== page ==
When we were out walking in Greece with friends from China, we commented on how crowded it was. They looked at us in amazement because they were thinking how uncrowded it was. We talked about the intense crowds in China and they said there really is not much jostling, everybody manages the flow and interruptions without physical contact. I imagine it is just a matter of finding the opening wherever it is and heading through, or just staying with the flow.


  47. Anti vac comment: we vaccinated all of our children according to the schedule. We did have a foster child who had not been vaccinated but as he was a ward of the state, they deemed it must happen. Unfortunately, I was home with the others and cousin took him in, with no child knowledge. The clinic decided to get him all caught up at once with something like eight different shots. I would not have allowed that but would have said we will come back in a couple weeks for some more. He was ill with several different post vaccines illnesses for weeks but he should not get the full force of those illnesses and that is good.

    Vac and autism link: we don’t know. I have the understanding that it strikes normally developing children at about one and a half to two years of age. Something about the brain firing out too many brain connections at once, almost overwhelming the body. Whether that is vaccine connected or electrical impulses from our system or something in the food or solar flares or something in the water or the results of great grandma getting the oral polio vaccine or whatever, we don’t know. I suspect one day we will learn that these people have been gifted with skills and attributes we are currently unable to access. It could be just a continuation of the deterioration of the creation but God seems to put gifts in place.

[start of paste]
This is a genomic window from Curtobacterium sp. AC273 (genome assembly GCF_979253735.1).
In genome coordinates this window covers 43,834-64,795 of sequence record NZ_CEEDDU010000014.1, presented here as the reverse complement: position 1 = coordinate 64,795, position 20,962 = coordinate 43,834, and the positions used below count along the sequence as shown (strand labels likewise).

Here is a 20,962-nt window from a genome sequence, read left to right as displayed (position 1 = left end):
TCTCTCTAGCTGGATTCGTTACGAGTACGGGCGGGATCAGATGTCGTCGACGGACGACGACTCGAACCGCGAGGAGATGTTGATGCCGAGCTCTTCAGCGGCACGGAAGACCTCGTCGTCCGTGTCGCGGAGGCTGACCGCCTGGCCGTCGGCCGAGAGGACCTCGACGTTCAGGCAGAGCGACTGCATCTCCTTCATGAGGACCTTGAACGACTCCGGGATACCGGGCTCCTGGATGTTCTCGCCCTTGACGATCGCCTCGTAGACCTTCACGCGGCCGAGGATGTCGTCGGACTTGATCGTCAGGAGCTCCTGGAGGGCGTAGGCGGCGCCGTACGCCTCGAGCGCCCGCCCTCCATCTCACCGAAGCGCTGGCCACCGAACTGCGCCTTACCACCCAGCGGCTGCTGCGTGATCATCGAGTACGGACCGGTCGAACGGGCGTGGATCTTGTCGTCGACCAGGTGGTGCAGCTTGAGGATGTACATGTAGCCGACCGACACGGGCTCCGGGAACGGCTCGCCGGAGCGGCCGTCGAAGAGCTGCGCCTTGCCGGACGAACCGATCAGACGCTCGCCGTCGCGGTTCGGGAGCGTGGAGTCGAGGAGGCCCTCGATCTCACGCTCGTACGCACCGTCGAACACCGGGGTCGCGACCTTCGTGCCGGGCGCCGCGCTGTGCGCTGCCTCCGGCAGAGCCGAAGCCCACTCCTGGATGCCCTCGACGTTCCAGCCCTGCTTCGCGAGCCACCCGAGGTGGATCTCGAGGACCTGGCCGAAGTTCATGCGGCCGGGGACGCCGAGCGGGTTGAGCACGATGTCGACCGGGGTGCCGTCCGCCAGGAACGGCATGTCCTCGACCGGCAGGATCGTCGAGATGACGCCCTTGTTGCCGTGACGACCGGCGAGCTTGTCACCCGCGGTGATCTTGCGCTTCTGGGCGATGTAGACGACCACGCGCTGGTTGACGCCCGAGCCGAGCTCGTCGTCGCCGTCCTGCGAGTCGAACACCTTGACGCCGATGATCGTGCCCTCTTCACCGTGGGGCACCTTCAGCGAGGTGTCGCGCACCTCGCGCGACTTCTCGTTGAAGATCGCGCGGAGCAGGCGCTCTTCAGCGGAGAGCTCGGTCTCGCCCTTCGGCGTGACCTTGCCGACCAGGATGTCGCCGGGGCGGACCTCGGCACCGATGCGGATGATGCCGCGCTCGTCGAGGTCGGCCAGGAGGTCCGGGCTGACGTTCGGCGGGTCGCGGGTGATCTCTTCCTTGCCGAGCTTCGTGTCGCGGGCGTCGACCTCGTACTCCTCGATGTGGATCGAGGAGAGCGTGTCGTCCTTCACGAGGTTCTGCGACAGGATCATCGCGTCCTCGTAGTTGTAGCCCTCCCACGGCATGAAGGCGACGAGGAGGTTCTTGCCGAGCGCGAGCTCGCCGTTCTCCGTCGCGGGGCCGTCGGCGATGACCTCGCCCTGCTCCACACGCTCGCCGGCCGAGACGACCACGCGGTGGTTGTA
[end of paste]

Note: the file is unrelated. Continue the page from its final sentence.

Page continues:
48. Cheryl, Feb. 3, 11:27 pm — thank you for your compassion.

    I emailed you.

    Jo, your “like” on my 11:07 showed compassion, as well. Thank you for your understanding.

    Check your inbox, as well. πŸ™‚

    Liked by 2 people